What is pain?

Aug 09, 2021 4:58pm

Pain is a very important evolutionary mechanism. It has evolved over millions of years to protect us, and keep us safe from harm. However, like many other evolutionary mechanisms (such as the drive to eat fatty and sugary foods!) it doesn't always serve our best interests. 

If you would prefer to watch us discuss pain, you can check out this video series!


What is pain?

If you google search a definition of pain, you might find something like this: 

“Pain is a highly unpleasant physical sensation caused by illness or injury.”

However, recent developments in pain science have changed the way we think and talk about pain, in important ways. A definition of pain that more appropriately fits our current understanding, would be something like this:

“Pain is an unpleasant sensory and emotional experience associated with actual or potential tissue damage.”

Let’s look at the first part of that definition, pain is an unpleasant sensory and emotional experience. It is important to understand that pain is not just a physical sensation. A great example of this is “phantom limb pain”. This is a phenomenon where a person can feel pain in a limb that was amputated decades ago. That is, they feel pain in a body part that doesn't exist. The logical conclusion that comes from this phenomenon is that the pain exists in the brain, not in the body part that hurts. The pain is a sensory experience, in that it is “felt”. But it’s also an emotional experience, and is related to our past experiences, expectations and beliefs. 


What does pain mean?

Let’s look at the second part of our pain definition, pain is associated with actual or potential tissue damage. Pain is our body's way of warning us about harm. It does this to elicit a response, or a change in behaviour. If the hot stove hurts your hand, you will pull your hand away.

In this way, we can think of pain like a house alarm. When a burglar breaks in a window (my hand touches a hot stove), the house alarm sounds (my brain experiences pain), and I wake up and call the police (I pull my hand away from the stove). 

However, there is one very important thing to note here. A pain response can be initiated by something that is not actually dangerous and not causing harm. In our house alarm analogy, this would be like a bird flying into the window that sets off the alarm, rather than a burglar breaking in.


Does hurt = harm?

Pain does not always mean something is wrong. This can be a little hard to believe at first, but the best pain science we have supports this concept.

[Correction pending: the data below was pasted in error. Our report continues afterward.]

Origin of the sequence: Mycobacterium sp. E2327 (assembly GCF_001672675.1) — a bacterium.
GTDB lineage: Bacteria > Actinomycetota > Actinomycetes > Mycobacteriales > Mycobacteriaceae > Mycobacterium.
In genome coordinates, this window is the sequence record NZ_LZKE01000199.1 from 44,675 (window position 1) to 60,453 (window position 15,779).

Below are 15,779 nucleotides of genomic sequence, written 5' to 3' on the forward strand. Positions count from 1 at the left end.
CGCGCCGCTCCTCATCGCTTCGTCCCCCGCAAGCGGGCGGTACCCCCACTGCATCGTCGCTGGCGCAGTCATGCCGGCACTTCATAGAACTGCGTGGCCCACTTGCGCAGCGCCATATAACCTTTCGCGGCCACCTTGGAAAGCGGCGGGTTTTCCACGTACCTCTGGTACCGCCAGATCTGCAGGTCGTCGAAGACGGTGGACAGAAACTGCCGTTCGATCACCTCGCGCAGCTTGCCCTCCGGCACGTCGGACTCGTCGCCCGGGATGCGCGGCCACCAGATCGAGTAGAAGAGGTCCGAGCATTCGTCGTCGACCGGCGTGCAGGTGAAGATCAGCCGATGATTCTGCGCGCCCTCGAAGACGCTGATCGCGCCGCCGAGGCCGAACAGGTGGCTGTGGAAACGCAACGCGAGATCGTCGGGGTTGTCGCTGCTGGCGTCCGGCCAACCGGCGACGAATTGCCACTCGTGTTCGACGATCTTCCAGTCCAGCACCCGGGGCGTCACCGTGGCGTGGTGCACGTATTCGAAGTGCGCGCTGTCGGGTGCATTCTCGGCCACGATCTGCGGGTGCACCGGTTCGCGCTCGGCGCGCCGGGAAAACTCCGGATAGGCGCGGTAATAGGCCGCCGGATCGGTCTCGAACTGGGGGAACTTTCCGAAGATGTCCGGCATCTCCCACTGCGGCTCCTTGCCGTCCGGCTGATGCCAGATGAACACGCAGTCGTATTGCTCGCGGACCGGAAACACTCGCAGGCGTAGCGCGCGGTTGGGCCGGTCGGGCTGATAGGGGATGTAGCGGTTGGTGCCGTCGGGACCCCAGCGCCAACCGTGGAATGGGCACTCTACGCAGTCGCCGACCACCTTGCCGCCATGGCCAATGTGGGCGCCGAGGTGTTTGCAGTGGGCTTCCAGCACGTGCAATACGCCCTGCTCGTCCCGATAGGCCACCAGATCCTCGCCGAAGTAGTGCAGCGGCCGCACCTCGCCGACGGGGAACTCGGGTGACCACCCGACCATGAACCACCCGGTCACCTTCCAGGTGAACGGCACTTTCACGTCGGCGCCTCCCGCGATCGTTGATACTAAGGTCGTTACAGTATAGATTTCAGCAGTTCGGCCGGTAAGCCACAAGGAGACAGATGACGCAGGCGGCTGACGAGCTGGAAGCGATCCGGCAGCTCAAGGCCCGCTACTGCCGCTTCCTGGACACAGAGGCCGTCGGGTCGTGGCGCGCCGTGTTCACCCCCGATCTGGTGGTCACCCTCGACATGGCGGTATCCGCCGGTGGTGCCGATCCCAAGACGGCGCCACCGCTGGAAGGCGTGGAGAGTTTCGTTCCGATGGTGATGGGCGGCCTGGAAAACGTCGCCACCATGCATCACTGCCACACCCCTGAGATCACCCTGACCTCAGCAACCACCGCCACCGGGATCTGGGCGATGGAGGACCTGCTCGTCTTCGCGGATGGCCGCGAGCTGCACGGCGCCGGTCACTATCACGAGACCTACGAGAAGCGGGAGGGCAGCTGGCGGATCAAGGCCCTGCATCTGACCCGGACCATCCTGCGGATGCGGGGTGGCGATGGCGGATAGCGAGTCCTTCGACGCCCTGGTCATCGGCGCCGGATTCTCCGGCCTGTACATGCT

This doesn’t mean pain is never the sign of something actually being wrong. If you trip over and break your arm, it will hurt for a valid reason. 

But for most of the pain we feel; most of the general aches and pains we experience; most of the “wear and tear” and “arthritis” and “dodgy knees” that we complain about, there is no actual harm. Hurt does not always equal harm.


Should I rest if something hurts? Should I stop exercising?

When it comes to pain, complete rest is not the solution. In fact, oftentimes complete rest will make the problem worse. 

Relative rest is sometimes necessary, however this usually applies to an acute, specific injury. This doesn't mean doing nothing - but if you have a recently broken arm that is still very sore, trying to do lots of push ups is probably not a good idea. In this situation, doing some cardiovascular exercise such as going for a walk or riding a stationary bike would be good alternatives to complete rest. Exercise has many benefits to your overall health, and can have an analgesic effect (reduce pain) too.

If you have pain that has been around for a long time, rest is not going to help you. You must begin exercising and moving the sore body part. This may be a little tough at first, but it will almost always result in the fastest resolution. Movement is medicine.

If something is feeling very sore, the exercises may need to be modified slightly, to make it more tolerable. Here are some general tips that you can follow, if a particular exercise is tough for you at the moment.

  • Reduce the load (eg. hold a bit less weight; until it becomes tolerable)
  • Reduce the range of motion (eg. squat a little bit less deep; until it becomes tolerable)
  • Change the movement slightly (eg. do a sit-to-stand form a chair, instead of a full squat; until it becomes tolerable)


What is the best thing to do for pain?

  1. Exercise (get the sore thing moving)


  2. Education (learn more about pain, how it works, and what it means)

The great news is, by reading this you have already taken a big step towards accomplishing that second point.

If you want to learn more about pain, check out this awesome resource:

And once again, here is our video series where we discuss some of the topics in this article!